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Shown on an overhead and worked through in class:

(Adapted from information from Zeilberger, J., Sampen, S., & Sloan, H. (1968). Modification of a child's problem behaviors in the home with the mother as therapist. Journal of Applied Behavior Analysis, 1, 47-53.)

To demonstrate the effectiveness of a (primary caregiver) as a therapist, the psychologists first observed the child's (Rorey B.'s) behavior for a period of time-- a baseline. The mother was then instructed on how to carry out a behavioral contingency management program.

Rorey B. was a preschool child (4 years old) of average intelligence who was a "behavior problem." He screamed, fought, disobeyed, and bossed others both at home and at school. His parents were concerned over his obviously undesirable behavior, that they expected to get even worse as he got older. "He continually told other children what to do and how to play, and enforced his demands with punches, kicks, and slaps."

During the baseline observation, it was found that when he acted aggressively or disobediently, Mrs. B. would give him extra attention (even though it would be in the form of a reprimand). It was also noticed that she did not program consequences in a consistent manner-- sometimes ignoring his actions for a long time, sometimes responding immediately, sometimes trying to distract him, sometimes trying to punish him.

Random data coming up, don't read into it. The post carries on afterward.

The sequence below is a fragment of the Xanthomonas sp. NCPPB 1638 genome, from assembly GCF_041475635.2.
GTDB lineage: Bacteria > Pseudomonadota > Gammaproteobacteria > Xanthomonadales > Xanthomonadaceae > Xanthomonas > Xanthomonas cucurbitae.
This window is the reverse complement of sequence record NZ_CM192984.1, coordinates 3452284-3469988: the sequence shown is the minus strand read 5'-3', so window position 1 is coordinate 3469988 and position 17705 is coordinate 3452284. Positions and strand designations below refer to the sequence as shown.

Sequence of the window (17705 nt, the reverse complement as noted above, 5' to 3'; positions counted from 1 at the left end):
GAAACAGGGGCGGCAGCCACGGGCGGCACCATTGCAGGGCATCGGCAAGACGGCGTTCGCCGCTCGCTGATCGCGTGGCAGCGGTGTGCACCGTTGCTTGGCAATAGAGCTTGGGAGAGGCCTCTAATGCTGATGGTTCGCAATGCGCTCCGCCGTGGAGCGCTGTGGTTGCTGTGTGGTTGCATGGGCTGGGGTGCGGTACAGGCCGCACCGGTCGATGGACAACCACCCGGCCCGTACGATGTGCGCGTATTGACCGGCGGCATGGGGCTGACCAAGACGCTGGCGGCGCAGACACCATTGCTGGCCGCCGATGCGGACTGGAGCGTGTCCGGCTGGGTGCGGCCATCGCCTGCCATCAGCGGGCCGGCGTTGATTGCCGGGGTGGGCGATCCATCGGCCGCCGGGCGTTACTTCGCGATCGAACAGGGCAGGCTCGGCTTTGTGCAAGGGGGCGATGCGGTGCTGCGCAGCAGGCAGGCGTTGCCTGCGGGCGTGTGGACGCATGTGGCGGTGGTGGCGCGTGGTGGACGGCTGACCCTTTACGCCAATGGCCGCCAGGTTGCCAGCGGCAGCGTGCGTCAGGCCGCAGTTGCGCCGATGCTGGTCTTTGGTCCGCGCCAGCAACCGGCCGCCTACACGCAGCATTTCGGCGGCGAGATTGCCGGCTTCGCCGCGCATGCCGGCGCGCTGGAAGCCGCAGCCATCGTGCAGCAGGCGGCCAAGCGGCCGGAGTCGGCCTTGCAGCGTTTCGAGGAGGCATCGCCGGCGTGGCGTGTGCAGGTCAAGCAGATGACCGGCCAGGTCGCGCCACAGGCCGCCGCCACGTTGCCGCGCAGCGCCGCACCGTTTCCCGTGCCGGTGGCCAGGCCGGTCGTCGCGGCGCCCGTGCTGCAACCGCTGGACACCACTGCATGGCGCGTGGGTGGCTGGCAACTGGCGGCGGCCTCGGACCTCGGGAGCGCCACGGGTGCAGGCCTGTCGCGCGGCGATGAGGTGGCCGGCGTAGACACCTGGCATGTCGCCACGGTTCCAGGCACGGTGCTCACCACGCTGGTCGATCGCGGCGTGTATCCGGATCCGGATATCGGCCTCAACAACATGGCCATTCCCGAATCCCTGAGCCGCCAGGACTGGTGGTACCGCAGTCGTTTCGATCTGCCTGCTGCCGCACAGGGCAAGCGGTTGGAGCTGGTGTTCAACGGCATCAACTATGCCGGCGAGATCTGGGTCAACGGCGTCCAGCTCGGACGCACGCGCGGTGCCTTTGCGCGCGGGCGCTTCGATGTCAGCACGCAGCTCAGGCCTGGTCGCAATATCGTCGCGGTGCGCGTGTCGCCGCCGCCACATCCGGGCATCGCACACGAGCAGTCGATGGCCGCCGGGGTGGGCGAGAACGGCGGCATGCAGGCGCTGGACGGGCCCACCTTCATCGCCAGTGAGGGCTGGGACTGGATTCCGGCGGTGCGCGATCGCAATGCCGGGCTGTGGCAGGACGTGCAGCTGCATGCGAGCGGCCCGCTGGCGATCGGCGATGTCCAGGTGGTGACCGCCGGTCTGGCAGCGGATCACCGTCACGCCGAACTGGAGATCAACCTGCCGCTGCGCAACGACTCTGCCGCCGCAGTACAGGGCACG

It seemed that much of his behavior was done to gain attention. Some of it, though, was harmful to others (esp. other children).

Give examples of each (positive reinforcement, negative reinforcement, punishment, and response cost) that could be used to alter Rorey's behavior:

Positive reinforcement: Whenever he is being good, cooperative, solves things non-aggressively, immediately reward those behaviors with praise, attention, goodies.

Punishment: If acting aggressively, give immediate, undesired consequence (send to corner; say "NO!" and couple with response cost.

Response cost: Most common would be "time-out." Removing sources of attention by placing in an environment without other people. Careful: This can become (aversive) punishment, depending on how done. To be response cost, it can only simply be taking away a desirable thing; not adding a negative one.

Negative reinforcement: One example would be to couple negative reinforcement with response cost-- after some period of time in which he has acted cooperatively or calmly while in the absence of others, can bring him back with others. Thus, taking away the isolation should reinforce the desired behavior (being cooperative).

Extinction: Simply ignoring behaviors should lead to extinction. Note that initially when ignored, can expect an initial increase in the behavior -- a very trying time in situations such as Rorey's.

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